What’s in a number?

Age is but a number. What is a number?

Take a stab in the dark at the age of the featured male.

Stab taken?

How well did you do? He is eighteen. For those that haven’t seen, that is me. I am a teenager. I am not 27; I am not 35; I am not 84. I walked into work today and I was told I had a “daddy” look. Cara, the coworker asking, thought I was in my mid to late twenties. She almost turned the café upside-down when she found out I’m only 18. Similarly, at my uncle’s 50th birthday party, I had a guest come up to me and try directing me into a conversation with his son because I “looked about his age.” The individual in question here reminded me of one of my middle school cross country coaches: big, buff, balding, and around thirty. I will admit though, I’ve had times I’ve had myself fooled. There is a picture of my brother and I on top of Mt. Baldy in Philmont in which I feel as though I could be my brother’s uncle with the shadowing and wind-whipped hair aging me. Finally, to address the 84, I have been put through a couple of age-approximation programs and a few of my pictures have spun out results putting me in my upper 70s or 80s.

I’m not the only one though. I have a friend that used to play guitar or bass at her church every weekend and there were multiple occasions that she’d complain about college guys trying to hit on her because she looked their age. She was a high-school underclassman at the time. Another friend is told, and admits to feeling as though she looks twelve – a couple of twelve year olds at a park even came up to us and, thinking we were dating, said I was too old for her because I was eighteen and she was twelve (We were both seventeen at the time).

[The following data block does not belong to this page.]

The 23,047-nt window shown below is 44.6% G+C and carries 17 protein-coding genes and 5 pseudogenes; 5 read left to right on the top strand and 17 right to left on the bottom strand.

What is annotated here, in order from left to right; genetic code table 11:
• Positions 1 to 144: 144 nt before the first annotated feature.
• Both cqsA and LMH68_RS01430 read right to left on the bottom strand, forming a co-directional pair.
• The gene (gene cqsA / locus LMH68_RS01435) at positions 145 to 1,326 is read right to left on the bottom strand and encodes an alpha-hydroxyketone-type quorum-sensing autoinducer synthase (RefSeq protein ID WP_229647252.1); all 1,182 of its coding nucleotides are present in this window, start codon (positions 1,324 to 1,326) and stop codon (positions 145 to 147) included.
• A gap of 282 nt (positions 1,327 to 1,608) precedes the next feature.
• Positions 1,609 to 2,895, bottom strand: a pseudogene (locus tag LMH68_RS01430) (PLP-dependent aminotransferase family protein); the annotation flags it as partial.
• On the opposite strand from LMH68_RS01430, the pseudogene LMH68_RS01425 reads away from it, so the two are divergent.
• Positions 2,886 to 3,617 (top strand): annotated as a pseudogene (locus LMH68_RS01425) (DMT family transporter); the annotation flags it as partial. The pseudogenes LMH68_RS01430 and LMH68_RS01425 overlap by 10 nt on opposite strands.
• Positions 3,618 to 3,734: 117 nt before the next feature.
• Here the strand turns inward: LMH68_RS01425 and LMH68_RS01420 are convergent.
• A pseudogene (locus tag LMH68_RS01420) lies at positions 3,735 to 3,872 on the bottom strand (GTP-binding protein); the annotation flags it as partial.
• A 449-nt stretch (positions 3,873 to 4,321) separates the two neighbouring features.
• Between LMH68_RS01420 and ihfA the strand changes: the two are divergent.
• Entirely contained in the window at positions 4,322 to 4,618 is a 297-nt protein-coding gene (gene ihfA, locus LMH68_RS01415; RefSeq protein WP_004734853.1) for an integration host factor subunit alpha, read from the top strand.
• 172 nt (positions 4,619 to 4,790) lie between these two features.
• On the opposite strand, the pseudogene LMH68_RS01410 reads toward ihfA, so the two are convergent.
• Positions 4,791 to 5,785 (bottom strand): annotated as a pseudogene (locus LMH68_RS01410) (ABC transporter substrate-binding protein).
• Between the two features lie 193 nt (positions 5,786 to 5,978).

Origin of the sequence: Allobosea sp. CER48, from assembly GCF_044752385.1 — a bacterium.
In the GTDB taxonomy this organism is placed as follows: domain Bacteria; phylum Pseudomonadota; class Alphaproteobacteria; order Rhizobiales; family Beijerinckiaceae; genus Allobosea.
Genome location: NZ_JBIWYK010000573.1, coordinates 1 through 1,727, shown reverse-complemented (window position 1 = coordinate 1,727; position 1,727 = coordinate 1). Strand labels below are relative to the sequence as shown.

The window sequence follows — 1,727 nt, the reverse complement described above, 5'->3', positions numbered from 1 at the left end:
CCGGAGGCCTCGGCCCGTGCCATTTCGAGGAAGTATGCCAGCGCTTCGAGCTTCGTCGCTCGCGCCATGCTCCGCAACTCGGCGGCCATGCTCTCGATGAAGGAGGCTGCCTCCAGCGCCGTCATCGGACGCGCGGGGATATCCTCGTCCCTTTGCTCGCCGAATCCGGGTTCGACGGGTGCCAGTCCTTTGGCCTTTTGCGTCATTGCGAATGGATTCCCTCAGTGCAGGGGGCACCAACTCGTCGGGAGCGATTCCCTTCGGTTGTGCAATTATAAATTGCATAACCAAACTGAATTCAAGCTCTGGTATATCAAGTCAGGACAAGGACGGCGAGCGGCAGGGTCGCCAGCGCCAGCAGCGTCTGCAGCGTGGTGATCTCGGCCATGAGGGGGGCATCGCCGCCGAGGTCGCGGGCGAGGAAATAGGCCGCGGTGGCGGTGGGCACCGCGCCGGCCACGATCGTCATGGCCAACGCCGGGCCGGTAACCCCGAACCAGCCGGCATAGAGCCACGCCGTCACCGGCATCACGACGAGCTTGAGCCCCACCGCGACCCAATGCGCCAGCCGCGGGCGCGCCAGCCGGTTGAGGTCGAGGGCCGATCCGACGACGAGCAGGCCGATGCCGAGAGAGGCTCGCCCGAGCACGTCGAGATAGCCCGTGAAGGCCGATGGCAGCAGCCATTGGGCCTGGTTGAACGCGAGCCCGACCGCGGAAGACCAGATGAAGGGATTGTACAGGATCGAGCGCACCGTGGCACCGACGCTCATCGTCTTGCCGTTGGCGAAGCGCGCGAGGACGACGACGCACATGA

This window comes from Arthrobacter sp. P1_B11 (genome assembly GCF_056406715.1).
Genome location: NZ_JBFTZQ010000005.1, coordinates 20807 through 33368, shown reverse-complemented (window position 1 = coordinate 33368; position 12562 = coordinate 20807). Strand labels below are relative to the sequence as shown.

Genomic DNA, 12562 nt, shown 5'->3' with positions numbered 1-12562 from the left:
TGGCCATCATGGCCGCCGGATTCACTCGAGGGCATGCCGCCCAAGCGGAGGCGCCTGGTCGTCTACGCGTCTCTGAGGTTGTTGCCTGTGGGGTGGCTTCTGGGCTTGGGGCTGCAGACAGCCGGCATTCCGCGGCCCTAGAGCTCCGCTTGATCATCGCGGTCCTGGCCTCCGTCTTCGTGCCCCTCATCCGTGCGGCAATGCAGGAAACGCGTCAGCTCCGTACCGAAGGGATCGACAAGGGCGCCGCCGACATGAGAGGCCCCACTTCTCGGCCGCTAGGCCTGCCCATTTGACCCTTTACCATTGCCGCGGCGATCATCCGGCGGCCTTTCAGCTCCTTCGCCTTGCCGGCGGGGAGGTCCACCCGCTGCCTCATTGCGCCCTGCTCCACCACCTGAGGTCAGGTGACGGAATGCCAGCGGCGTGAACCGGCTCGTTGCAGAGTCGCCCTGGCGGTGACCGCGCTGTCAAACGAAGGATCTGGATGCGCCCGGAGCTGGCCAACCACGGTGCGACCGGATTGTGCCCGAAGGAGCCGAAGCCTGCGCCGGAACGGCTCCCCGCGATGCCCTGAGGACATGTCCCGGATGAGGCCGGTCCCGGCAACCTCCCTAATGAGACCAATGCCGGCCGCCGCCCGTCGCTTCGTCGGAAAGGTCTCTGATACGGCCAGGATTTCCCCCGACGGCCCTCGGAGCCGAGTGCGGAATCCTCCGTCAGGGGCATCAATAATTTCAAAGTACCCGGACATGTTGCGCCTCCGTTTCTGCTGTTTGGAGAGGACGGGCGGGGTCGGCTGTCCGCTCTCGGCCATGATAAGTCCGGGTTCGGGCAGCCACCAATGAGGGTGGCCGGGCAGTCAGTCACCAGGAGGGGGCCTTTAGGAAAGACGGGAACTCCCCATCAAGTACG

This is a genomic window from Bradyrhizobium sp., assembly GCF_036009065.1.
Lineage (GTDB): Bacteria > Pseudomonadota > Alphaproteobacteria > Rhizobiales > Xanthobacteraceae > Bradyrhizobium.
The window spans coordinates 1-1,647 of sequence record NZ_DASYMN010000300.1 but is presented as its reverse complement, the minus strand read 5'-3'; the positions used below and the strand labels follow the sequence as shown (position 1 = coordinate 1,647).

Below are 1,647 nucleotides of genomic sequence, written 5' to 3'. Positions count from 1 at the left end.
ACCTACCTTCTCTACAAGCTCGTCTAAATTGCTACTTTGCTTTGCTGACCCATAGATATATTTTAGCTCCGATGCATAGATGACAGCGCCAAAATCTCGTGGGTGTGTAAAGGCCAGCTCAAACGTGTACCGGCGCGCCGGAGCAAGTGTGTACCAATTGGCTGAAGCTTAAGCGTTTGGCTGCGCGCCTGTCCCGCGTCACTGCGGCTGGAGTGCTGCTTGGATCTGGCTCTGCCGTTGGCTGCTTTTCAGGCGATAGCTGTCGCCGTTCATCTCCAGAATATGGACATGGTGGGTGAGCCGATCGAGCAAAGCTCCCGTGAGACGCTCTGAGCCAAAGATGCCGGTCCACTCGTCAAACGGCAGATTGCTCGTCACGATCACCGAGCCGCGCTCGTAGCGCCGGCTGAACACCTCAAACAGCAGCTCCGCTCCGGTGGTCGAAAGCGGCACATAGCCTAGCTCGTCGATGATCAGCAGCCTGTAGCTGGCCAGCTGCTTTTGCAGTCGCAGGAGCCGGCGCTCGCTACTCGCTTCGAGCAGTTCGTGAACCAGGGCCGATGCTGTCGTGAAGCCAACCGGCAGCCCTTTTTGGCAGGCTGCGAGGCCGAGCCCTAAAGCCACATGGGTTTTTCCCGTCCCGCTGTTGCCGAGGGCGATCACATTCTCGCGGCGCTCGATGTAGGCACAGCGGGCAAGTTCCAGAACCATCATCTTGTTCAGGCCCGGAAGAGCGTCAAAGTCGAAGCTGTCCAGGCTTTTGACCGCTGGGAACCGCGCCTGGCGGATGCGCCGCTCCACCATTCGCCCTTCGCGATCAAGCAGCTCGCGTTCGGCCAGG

In addition to physical maturity, there is definitely a deviation among mental maturities (and absolutely no standard for that either). There are times that I act as though I’m “fully grown up” and that I “have it all together,” but there are other times that I behave like a “third grader” (I’ve been told that one specifically a couple times). I try to act maturely in the right situations, but it can be difficult. Then again, a third grader can try to act maturely too. Maybe the measure of maturity should be how often a person can act the age they need to be in a moment, whether that be a middle-aged executive or a carefree kindergartner.

Of course, applying an aging scale independent of physical age is nigh on impossible, but I’d like to issue the challenge of imagining a world in which is does work. What would it look like?



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